• According to research conducted by the U.S. Army’s JLENS Product office, the cost of operating large, fixed-wing surveillance aircraft is 5-7 times greater than the cost of operating JLENS.
  • The JLENS surveillance radar can simultaneously track hundreds of threats; the fire control radar can simultaneously target dozens of threats.

The test, which was conducted at White Sands Missile Range, N.M., met all primary and secondary objectives, including launch point estimation, ballistic tracking and discrimination performance.




All of this week's top headlines to your email every Friday.


 
 

 

Headlines March 2, 2015

News: Israel lobbies for more missile defense funds than Obama sought - For the second consecutive year, Israeli officials have asked the U.S. Congress to add more than $300 million to President Barack Obama’s budget request for their nation’s missile-defense programs.   Business: Inside one of the most intense, and unusual, Pentagon contracting wars - The much-anticipated...
 
 

News Briefs March 2, 2015

Italy resumes Navy exercise amid new tensions over Libya The Italian Navy is resuming exercises in the Mediterranean Sea, including near the coast of Libya, amid concerns about rapidly deteriorating security in the North African nation. The exercise began March 2 and includes anti-submarine, anti-aircraft and anti-ship training operations. The exercise was suspended for a...
 
 
LM-AEHF

Ingenuity drives Lockheed’s AEHF program to production milestone early

Lockheed Martin has successfully integrated the propulsion core and payload module for the fourth Advanced Extremely High Frequency (AEHF) satellite nearly five months ahead of schedule. Reaching this critical milestone early a...
 

 

First all-electric propulsion satellites send first on-orbit signals

Two Boeing 702SP (small platform) satellites, the first all-electric propulsion satellites to launch, have sent initial signals from space, marking the first step toward ABS, based in Bermuda, and Eutelsat, based in Paris, being able to provide enhanced communication services to their customers. Whatís more, the satellites were launched as a conjoined stack on a...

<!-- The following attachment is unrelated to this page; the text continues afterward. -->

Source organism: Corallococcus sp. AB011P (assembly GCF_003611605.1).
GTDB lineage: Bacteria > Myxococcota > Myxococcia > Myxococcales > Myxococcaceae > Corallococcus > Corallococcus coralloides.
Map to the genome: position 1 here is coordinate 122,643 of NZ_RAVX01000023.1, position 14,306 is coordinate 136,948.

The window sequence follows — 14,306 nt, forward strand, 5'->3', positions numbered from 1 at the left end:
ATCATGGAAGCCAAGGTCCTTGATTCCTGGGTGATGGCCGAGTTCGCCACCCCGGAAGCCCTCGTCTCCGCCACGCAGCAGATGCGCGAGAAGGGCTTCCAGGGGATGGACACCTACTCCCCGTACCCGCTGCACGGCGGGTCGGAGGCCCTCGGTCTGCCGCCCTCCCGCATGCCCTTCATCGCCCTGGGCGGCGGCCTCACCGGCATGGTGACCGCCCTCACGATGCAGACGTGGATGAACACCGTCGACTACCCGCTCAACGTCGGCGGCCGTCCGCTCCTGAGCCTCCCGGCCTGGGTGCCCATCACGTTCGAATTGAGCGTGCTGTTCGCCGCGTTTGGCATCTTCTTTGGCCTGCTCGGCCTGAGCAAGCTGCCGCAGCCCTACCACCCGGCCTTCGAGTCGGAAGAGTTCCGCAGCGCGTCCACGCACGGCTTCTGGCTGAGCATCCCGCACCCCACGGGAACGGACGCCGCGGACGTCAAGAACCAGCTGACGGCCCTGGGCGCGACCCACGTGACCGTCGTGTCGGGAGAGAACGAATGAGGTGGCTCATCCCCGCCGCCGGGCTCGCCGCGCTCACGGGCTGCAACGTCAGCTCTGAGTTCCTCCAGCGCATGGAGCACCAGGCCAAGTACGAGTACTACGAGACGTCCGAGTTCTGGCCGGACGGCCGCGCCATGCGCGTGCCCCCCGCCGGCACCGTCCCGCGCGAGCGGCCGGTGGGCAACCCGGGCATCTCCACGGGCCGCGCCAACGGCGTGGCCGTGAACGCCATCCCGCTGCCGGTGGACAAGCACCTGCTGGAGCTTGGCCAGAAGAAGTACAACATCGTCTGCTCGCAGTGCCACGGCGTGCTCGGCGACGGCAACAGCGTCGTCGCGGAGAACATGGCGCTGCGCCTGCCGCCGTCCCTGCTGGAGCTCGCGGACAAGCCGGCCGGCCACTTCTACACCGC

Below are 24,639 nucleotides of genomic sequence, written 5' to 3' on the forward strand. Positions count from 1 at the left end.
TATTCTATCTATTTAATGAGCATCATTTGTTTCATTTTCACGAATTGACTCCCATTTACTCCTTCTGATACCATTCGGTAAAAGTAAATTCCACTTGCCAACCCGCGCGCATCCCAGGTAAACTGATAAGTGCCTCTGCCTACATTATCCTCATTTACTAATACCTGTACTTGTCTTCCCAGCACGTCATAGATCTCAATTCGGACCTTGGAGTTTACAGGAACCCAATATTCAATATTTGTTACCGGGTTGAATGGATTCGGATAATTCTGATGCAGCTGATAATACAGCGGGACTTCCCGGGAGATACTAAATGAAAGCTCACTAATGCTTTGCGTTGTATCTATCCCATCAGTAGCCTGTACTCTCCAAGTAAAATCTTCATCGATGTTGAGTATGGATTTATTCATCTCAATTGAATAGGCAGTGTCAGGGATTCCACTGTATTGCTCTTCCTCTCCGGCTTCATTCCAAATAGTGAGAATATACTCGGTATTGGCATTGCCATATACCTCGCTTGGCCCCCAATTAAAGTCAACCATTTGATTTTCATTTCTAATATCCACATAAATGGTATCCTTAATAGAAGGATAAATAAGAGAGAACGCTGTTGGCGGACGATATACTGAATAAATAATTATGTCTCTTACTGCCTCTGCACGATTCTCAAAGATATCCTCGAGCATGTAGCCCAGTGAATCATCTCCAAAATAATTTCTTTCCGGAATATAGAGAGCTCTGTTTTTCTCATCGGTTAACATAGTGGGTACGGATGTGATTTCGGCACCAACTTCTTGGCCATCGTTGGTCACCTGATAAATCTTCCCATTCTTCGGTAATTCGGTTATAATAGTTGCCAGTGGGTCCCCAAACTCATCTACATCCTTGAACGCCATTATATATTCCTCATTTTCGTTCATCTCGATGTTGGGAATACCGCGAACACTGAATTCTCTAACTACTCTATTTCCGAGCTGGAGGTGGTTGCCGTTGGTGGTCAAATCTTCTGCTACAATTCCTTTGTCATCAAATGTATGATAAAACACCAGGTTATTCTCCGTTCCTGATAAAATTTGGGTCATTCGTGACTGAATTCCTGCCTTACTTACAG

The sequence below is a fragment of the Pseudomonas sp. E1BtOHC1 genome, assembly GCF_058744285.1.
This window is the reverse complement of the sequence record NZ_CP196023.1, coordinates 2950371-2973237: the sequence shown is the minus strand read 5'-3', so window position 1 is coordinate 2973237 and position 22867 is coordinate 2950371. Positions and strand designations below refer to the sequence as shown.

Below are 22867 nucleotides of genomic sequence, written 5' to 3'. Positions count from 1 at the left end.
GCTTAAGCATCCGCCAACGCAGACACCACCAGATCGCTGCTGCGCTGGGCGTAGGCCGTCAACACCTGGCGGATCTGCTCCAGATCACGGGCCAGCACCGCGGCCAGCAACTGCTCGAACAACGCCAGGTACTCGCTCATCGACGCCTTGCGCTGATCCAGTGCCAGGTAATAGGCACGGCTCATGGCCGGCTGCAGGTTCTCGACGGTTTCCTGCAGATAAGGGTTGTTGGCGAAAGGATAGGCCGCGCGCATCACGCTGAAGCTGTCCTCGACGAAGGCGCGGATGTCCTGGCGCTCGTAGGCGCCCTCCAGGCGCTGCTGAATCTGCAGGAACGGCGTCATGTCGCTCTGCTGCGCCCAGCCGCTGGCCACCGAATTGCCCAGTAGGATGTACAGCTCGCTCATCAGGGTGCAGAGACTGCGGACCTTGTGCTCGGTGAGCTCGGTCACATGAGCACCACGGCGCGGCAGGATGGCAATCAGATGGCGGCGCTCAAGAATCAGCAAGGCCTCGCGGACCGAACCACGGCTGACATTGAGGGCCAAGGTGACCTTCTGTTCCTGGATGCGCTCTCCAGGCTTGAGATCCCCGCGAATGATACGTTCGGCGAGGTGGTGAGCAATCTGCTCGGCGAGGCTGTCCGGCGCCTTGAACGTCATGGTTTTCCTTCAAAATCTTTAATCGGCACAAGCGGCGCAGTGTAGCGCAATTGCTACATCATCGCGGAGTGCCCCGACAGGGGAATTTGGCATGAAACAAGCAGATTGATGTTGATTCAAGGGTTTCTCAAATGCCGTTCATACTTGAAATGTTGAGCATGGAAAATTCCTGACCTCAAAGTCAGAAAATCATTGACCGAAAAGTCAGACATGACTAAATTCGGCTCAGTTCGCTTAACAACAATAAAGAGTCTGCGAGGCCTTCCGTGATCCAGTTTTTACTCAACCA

GA-ASI, Sener team to offer Predator B to Spain

General Atomics Aeronautical Systems, Inc. and SENER, a leading Spanish engineering company, announced March 2 that they have signed a teaming agreement that promotes the use of the multi-mission Predator B® RPA to support Spain’s airborne surveillance and reconnaissance requirements.  GAASI is a leading manufacturer of Remotely Piloted Aircraft systems, radars, and electro-optic and relate...
 
 
raytheon-satellite

Raytheon’s ‘Blue Marble’ imaging sensor delivered on schedule

Raytheon has delivered a second Visible Infrared Imaging Radiometer Suite instrument to support the National Oceanic and Atmospheric Administration’s Joint Polar Satellite System mission. The second VIIRS unit will fly ab...
 




0 Comments


Be the first to comment!


Leave a Reply

Your email address will not be published. Required fields are marked *

You may use these HTML tags and attributes: <a href="" title=""> <abbr title=""> <acronym title=""> <b> <blockquote cite=""> <cite> <code> <del datetime=""> <em> <i> <q cite=""> <strike> <strong>